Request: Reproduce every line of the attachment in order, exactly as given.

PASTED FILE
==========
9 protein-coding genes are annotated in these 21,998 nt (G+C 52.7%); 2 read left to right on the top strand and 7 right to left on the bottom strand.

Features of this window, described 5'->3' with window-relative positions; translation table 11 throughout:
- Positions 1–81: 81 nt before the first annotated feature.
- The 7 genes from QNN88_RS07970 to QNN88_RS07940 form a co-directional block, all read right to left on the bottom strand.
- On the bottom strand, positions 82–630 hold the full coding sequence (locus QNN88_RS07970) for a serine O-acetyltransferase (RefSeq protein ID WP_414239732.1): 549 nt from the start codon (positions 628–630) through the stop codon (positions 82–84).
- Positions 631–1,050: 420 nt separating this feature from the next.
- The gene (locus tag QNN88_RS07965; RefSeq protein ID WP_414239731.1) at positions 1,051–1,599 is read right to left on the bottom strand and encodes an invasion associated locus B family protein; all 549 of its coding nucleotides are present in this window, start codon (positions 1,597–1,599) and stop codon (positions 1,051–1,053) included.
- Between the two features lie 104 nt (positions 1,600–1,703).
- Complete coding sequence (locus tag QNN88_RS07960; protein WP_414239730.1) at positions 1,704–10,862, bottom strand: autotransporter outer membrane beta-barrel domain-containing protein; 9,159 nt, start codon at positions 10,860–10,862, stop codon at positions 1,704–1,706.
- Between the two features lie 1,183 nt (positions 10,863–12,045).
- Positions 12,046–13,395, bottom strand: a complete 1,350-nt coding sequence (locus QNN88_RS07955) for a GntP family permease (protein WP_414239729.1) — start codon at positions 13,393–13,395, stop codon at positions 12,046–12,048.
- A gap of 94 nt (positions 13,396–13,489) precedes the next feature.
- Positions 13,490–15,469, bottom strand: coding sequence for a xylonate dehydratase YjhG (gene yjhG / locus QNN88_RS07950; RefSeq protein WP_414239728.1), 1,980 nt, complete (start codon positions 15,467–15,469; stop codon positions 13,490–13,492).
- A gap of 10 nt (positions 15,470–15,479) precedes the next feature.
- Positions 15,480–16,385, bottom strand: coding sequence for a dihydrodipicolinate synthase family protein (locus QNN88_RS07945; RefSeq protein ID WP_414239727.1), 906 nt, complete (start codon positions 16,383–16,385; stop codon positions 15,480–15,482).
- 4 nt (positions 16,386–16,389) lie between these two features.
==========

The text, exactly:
9 protein-coding genes are annotated in these 21,998 nt (G+C 52.7%); 2 read left to right on the top strand and 7 right to left on the bottom strand.

Features of this window, described 5'->3' with window-relative positions; translation table 11 throughout:
- Positions 1–81: 81 nt before the first annotated feature.
- The 7 genes from QNN88_RS07970 to QNN88_RS07940 form a co-directional block, all read right to left on the bottom strand.
- On the bottom strand, positions 82–630 hold the full coding sequence (locus QNN88_RS07970) for a serine O-acetyltransferase (RefSeq protein ID WP_414239732.1): 549 nt from the start codon (positions 628–630) through the stop codon (positions 82–84).
- Positions 631–1,050: 420 nt separating this feature from the next.
- The gene (locus tag QNN88_RS07965; RefSeq protein ID WP_414239731.1) at positions 1,051–1,599 is read right to left on the bottom strand and encodes an invasion associated locus B family protein; all 549 of its coding nucleotides are present in this window, start codon (positions 1,597–1,599) and stop codon (positions 1,051–1,053) included.
- Between the two features lie 104 nt (positions 1,600–1,703).
- Complete coding sequence (locus tag QNN88_RS07960; protein WP_414239730.1) at positions 1,704–10,862, bottom strand: autotransporter outer membrane beta-barrel domain-containing protein; 9,159 nt, start codon at positions 10,860–10,862, stop codon at positions 1,704–1,706.
- Between the two features lie 1,183 nt (positions 10,863–12,045).
- Positions 12,046–13,395, bottom strand: a complete 1,350-nt coding sequence (locus QNN88_RS07955) for a GntP family permease (protein WP_414239729.1) — start codon at positions 13,393–13,395, stop codon at positions 12,046–12,048.
- A gap of 94 nt (positions 13,396–13,489) precedes the next feature.
- Positions 13,490–15,469, bottom strand: coding sequence for a xylonate dehydratase YjhG (gene yjhG / locus QNN88_RS07950; RefSeq protein WP_414239728.1), 1,980 nt, complete (start codon positions 15,467–15,469; stop codon positions 13,490–13,492).
- A gap of 10 nt (positions 15,470–15,479) precedes the next feature.
- Positions 15,480–16,385, bottom strand: coding sequence for a dihydrodipicolinate synthase family protein (locus QNN88_RS07945; RefSeq protein ID WP_414239727.1), 906 nt, complete (start codon positions 16,383–16,385; stop codon positions 15,480–15,482).
- 4 nt (positions 16,386–16,389) lie between these two features.